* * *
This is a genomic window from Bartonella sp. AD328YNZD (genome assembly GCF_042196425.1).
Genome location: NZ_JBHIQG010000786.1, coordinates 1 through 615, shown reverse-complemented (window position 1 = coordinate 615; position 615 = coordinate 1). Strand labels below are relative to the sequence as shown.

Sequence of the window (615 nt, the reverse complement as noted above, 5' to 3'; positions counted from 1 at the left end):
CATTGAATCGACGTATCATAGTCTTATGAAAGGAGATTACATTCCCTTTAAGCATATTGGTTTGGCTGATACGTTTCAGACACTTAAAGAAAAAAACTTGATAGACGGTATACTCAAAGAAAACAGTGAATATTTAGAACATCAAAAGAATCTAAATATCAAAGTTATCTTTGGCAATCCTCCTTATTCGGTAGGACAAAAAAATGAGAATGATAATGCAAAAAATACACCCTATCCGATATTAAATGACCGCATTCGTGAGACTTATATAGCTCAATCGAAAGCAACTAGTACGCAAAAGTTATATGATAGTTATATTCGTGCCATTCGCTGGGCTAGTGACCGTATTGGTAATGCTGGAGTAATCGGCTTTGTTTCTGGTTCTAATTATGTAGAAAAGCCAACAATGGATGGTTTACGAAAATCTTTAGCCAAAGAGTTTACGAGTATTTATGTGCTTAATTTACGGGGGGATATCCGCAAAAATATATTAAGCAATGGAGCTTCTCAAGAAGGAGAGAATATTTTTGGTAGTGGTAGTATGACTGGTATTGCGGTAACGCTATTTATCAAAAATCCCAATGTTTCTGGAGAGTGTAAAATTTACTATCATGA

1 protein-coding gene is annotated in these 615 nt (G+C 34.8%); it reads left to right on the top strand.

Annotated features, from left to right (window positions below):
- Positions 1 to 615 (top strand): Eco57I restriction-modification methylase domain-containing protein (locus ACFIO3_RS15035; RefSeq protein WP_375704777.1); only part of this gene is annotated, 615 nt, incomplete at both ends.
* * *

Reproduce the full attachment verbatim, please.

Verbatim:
This is a genomic window from Bartonella sp. AD328YNZD (genome assembly GCF_042196425.1).
Genome location: NZ_JBHIQG010000786.1, coordinates 1 through 615, shown reverse-complemented (window position 1 = coordinate 615; position 615 = coordinate 1). Strand labels below are relative to the sequence as shown.

Sequence of the window (615 nt, the reverse complement as noted above, 5' to 3'; positions counted from 1 at the left end):
CATTGAATCGACGTATCATAGTCTTATGAAAGGAGATTACATTCCCTTTAAGCATATTGGTTTGGCTGATACGTTTCAGACACTTAAAGAAAAAAACTTGATAGACGGTATACTCAAAGAAAACAGTGAATATTTAGAACATCAAAAGAATCTAAATATCAAAGTTATCTTTGGCAATCCTCCTTATTCGGTAGGACAAAAAAATGAGAATGATAATGCAAAAAATACACCCTATCCGATATTAAATGACCGCATTCGTGAGACTTATATAGCTCAATCGAAAGCAACTAGTACGCAAAAGTTATATGATAGTTATATTCGTGCCATTCGCTGGGCTAGTGACCGTATTGGTAATGCTGGAGTAATCGGCTTTGTTTCTGGTTCTAATTATGTAGAAAAGCCAACAATGGATGGTTTACGAAAATCTTTAGCCAAAGAGTTTACGAGTATTTATGTGCTTAATTTACGGGGGGATATCCGCAAAAATATATTAAGCAATGGAGCTTCTCAAGAAGGAGAGAATATTTTTGGTAGTGGTAGTATGACTGGTATTGCGGTAACGCTATTTATCAAAAATCCCAATGTTTCTGGAGAGTGTAAAATTTACTATCATGA

1 protein-coding gene is annotated in these 615 nt (G+C 34.8%); it reads left to right on the top strand.

Annotated features, from left to right (window positions below):
- Positions 1 to 615 (top strand): Eco57I restriction-modification methylase domain-containing protein (locus ACFIO3_RS15035; RefSeq protein WP_375704777.1); only part of this gene is annotated, 615 nt, incomplete at both ends.